On March 28, Ms. MacIntyre filed a “motion to vacate judgment as moot” in the Colorado Court of Appeals. (Doc. 19-1.) On April 11, the Court of Appeals ordered: “Appellant's motion to vacate the judgment as moot is denied. Case was mandated on January 4, 2017. No. further motion to vacate will be considered.” (Doc. 22-1, at 2.)

         On April 5, Ms. MacIntyre served Chase with the Complaint. On April 9, she moved to strike the motion to dismiss as premature solely because it was filed before service of the Complaint. She further responded to the motion to dismiss by singularly addressing Chase's invocation of collateral estoppel. The Court considers the parties' motions together.

         II. ANALYSIS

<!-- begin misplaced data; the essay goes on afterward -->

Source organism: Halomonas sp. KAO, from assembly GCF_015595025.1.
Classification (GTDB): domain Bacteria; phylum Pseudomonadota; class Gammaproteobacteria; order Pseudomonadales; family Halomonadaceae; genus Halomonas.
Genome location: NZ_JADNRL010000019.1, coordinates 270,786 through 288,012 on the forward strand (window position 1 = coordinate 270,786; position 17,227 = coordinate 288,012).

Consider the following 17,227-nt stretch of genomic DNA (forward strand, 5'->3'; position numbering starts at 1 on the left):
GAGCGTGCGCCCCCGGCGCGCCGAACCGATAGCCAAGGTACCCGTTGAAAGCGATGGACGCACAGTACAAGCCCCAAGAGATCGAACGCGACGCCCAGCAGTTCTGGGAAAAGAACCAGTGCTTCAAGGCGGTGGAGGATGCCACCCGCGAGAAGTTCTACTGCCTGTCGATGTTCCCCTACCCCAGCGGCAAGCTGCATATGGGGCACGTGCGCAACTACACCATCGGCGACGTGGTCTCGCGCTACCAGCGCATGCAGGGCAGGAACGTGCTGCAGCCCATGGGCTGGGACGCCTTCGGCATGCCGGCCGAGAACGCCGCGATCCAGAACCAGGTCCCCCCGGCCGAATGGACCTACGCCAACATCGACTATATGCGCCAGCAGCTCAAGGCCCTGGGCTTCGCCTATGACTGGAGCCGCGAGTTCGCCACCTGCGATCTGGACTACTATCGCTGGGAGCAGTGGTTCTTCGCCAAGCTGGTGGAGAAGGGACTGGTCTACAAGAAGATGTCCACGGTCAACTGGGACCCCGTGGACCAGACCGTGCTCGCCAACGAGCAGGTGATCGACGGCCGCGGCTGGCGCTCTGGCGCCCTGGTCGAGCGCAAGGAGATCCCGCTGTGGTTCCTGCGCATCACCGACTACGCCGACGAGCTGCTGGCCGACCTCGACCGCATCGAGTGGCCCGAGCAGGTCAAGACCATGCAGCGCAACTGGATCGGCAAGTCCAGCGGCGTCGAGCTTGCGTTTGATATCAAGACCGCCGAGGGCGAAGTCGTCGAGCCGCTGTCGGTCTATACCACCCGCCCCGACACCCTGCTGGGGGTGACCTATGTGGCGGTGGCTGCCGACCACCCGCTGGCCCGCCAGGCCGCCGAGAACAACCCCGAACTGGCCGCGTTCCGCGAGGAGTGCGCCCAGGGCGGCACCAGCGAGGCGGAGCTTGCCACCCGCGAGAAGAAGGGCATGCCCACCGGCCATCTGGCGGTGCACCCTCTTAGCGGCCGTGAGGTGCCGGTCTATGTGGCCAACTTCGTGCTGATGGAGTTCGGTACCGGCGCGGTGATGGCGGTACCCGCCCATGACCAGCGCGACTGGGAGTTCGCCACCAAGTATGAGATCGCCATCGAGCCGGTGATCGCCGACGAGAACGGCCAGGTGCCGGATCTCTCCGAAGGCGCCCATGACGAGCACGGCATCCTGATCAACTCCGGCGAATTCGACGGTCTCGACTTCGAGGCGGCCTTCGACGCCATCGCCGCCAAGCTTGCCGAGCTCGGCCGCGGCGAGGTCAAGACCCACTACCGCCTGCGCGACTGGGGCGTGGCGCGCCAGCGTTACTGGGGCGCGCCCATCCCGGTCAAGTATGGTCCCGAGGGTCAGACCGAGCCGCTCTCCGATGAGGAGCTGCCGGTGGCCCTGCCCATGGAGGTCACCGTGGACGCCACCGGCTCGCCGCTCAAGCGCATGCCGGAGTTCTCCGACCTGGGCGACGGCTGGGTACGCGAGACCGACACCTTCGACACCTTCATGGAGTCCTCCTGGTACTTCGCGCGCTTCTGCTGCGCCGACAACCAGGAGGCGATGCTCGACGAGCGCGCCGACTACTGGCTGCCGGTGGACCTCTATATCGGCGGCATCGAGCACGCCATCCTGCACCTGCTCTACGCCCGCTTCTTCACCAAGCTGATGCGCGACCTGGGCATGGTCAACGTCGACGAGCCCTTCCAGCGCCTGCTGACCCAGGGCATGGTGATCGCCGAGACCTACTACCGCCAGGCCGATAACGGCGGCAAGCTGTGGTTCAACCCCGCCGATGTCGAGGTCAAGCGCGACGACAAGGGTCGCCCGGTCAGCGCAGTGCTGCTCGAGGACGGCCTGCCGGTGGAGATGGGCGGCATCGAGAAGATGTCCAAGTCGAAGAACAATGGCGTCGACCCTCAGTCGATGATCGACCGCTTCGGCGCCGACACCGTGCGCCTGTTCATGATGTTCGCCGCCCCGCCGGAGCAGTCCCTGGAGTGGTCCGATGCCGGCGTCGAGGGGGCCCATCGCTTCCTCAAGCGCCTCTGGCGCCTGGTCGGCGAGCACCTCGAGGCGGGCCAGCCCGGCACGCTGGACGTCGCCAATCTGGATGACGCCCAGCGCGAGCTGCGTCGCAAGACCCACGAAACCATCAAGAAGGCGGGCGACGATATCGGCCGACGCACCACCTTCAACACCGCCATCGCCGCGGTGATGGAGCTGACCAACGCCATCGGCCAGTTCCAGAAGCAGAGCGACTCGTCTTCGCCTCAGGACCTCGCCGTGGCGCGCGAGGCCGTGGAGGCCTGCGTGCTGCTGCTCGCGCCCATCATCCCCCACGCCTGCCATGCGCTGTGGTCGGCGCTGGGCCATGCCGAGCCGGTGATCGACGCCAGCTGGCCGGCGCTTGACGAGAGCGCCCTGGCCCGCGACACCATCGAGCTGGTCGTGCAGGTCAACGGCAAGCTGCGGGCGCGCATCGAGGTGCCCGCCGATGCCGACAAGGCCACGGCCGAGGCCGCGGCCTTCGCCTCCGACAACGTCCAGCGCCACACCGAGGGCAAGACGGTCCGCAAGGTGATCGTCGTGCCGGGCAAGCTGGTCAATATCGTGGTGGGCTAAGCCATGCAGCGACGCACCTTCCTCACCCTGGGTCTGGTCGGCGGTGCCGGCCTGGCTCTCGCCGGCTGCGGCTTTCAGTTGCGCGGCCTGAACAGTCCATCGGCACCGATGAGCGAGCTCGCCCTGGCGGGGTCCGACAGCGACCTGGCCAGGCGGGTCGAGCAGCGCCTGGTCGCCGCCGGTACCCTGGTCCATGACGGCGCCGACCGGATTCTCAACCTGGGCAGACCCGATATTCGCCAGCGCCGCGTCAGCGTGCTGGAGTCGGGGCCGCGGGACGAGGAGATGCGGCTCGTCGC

Courts must hold pro se litigants' pleadings “to less stringent standards than formal pleadings drafted by lawyers.” Haines v. Kerner, 404 U.S. 519, 520 (1972). Because Ms. MacIntyre is pro se, the Court reads the Complaint broadly for facts that could be sufficient to state a valid claim, Hall v. Bellmon, 935 F.2d 1106, 1110 & n.3 (10th Cir. 1991), or which might “evince[] a basis for the court's subject-matter jurisdiction.” Kucera v. Cent. Intelligence Agency, 754 Fed.Appx. 735, 736 (10th Cir. 2018). At the same time, where the Court's subject-matter jurisdiction is in question, the Court is not constrained to accept a complaint's allegations as true. Holt v. United States, 46 F.3d 1000, 1002-03 (10th Cir. 1995). And here, Ms. MacIntyre supplied the Court with her unsuccessful post-Complaint appellate filings, which may bear on the jurisdictional question.